Genetic variants are not associated with outcome in patients with coronary artery disease and left ventricular dysfunction: results of the Genetic Substudy of the Surgical Treatment for Ischemic Heart Failure (STICH) trials.


Journal Article

We evaluated the ability of 23 genetic variants to provide prognostic information in patients enrolled in the Genetic Substudy of the Surgical Treatment for Ischemic Heart Failure (STICH) trials.Patients assigned to STICH Hypothesis 1 were randomized to medical therapy with or without coronary artery bypass grafting (CABG). Those assigned to STICH Hypothesis 2 were randomized to CABG or CABG with left ventricular reconstruction.In patients assigned to STICH Hypothesis 2 (n = 714), no genetic variant met the prespecified Bonferroni-adjusted threshold for statistical significance (p < 0.002); however, several variants met nominal prognostic significance: variants in the β2-adrenergic receptor gene (β2-AR Gln27Glu) and in the A1-adenosine receptor gene (A1-717 T/G) were associated with an increased risk of a subject dying or being hospitalized for a cardiac problem (p = 0.027 and 0.031, respectively). These relationships remained nominally significant even after multivariable adjustment for prognostic clinical variables. However, none of the 23 genetic variants influenced all-cause mortality or the combination of death or cardiovascular hospitalization in the STICH Hypothesis 1 population (n = 532) by either univariate or multivariable analysis.We were unable to identify the predictive genotypes in optimally treated patients in these two ischemic heart failure populations.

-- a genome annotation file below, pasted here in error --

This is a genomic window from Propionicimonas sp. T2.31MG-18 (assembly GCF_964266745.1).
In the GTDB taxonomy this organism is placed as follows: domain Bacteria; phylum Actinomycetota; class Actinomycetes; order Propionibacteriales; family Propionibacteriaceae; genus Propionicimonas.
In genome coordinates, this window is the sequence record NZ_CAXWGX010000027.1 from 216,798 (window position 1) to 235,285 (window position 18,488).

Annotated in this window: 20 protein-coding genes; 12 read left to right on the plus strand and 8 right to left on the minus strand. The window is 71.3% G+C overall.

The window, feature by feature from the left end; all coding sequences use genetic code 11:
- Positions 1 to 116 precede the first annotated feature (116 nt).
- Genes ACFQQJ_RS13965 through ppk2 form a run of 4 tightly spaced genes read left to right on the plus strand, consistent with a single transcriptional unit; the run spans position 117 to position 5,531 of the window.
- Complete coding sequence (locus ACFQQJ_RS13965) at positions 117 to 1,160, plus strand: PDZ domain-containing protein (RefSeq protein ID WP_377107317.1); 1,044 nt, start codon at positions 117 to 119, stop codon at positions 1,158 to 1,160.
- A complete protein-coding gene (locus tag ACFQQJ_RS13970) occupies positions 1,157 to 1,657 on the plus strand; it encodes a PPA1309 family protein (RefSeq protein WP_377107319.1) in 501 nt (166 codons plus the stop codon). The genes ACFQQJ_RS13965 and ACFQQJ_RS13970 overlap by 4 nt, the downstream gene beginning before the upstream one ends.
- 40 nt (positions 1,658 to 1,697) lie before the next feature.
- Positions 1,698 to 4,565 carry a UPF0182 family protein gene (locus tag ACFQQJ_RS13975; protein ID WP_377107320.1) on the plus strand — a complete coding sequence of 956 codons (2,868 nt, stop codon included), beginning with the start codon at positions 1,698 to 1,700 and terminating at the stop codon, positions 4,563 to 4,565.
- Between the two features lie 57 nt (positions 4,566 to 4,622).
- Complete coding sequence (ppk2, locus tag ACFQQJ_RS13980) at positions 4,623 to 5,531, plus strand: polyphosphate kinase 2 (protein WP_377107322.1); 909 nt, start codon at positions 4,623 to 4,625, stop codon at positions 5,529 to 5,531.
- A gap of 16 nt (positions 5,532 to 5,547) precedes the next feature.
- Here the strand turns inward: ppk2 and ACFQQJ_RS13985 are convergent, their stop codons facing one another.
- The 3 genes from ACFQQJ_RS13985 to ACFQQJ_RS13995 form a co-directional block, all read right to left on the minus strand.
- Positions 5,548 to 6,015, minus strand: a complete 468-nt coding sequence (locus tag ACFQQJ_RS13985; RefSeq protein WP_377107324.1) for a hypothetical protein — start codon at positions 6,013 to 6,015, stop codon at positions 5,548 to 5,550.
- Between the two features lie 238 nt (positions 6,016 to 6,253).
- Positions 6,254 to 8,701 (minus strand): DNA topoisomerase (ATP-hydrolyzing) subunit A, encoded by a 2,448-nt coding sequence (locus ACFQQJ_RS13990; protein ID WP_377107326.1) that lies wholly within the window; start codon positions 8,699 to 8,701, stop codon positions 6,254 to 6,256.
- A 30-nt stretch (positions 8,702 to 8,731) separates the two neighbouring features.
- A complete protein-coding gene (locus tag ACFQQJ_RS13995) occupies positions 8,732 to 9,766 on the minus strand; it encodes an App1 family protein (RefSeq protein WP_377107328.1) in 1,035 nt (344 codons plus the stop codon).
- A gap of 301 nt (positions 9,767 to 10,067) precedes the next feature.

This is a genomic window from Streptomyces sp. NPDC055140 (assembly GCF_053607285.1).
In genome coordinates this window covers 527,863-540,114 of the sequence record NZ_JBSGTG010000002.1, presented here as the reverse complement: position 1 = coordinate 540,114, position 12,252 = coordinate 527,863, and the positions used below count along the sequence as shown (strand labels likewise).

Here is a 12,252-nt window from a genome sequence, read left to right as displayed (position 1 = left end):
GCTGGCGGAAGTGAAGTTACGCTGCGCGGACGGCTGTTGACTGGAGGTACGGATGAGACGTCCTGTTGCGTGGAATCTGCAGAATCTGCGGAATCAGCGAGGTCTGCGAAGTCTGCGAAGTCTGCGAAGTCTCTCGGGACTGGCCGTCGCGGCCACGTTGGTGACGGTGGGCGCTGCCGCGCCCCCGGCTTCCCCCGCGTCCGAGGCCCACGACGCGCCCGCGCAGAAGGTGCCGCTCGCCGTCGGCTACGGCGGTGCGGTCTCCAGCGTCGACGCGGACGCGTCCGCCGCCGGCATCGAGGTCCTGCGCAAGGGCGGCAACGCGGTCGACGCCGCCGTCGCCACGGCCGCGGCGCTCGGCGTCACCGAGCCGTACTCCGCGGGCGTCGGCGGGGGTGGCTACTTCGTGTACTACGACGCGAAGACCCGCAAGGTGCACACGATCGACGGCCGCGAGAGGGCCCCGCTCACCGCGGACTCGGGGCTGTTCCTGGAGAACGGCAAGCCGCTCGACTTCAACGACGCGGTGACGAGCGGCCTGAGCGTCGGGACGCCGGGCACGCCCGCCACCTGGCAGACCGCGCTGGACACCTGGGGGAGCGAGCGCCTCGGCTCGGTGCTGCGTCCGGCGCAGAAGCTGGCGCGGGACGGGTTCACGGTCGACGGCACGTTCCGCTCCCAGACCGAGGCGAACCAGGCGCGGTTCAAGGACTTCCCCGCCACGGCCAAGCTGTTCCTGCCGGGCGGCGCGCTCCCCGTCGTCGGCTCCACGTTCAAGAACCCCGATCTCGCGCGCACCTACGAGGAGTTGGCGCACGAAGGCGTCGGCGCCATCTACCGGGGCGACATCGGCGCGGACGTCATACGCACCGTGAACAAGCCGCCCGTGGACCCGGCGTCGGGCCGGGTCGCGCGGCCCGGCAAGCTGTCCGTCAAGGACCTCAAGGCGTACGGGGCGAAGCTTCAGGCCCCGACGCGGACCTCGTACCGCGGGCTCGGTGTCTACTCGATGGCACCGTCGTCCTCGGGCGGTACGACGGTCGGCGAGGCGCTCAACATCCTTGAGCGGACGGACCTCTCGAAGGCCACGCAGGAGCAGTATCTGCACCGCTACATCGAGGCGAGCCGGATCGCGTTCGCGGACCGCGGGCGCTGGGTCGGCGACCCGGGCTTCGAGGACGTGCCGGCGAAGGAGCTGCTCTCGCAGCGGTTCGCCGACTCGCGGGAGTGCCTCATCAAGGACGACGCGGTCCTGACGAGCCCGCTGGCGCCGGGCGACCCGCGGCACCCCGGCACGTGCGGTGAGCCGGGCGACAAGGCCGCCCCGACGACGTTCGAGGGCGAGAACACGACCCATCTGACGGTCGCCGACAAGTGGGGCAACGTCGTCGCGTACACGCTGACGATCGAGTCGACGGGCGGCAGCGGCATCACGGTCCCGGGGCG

Full Text

Duke Authors

Cited Authors

  • Feldman, AM; She, L; McNamara, DM; Mann, DL; Bristow, MR; Maisel, AS; Wagner, DR; Andersson, B; Chiariello, L; Hayward, CS; Hendry, P; Parker, JD; Racine, N; Selzman, CH; Senni, M; Stepinska, J; Zembala, M; Rouleau, J; Velazquez, EJ; Lee, KL

Published Date

  • January 13, 2015

Published In

Volume / Issue

  • 130 / 2

Start / End Page

  • 69 - 81

PubMed ID

  • 25592552

Pubmed Central ID

  • 25592552

Electronic International Standard Serial Number (EISSN)

  • 1421-9751

International Standard Serial Number (ISSN)

  • 0008-6312

Digital Object Identifier (DOI)

  • 10.1159/000368221


  • eng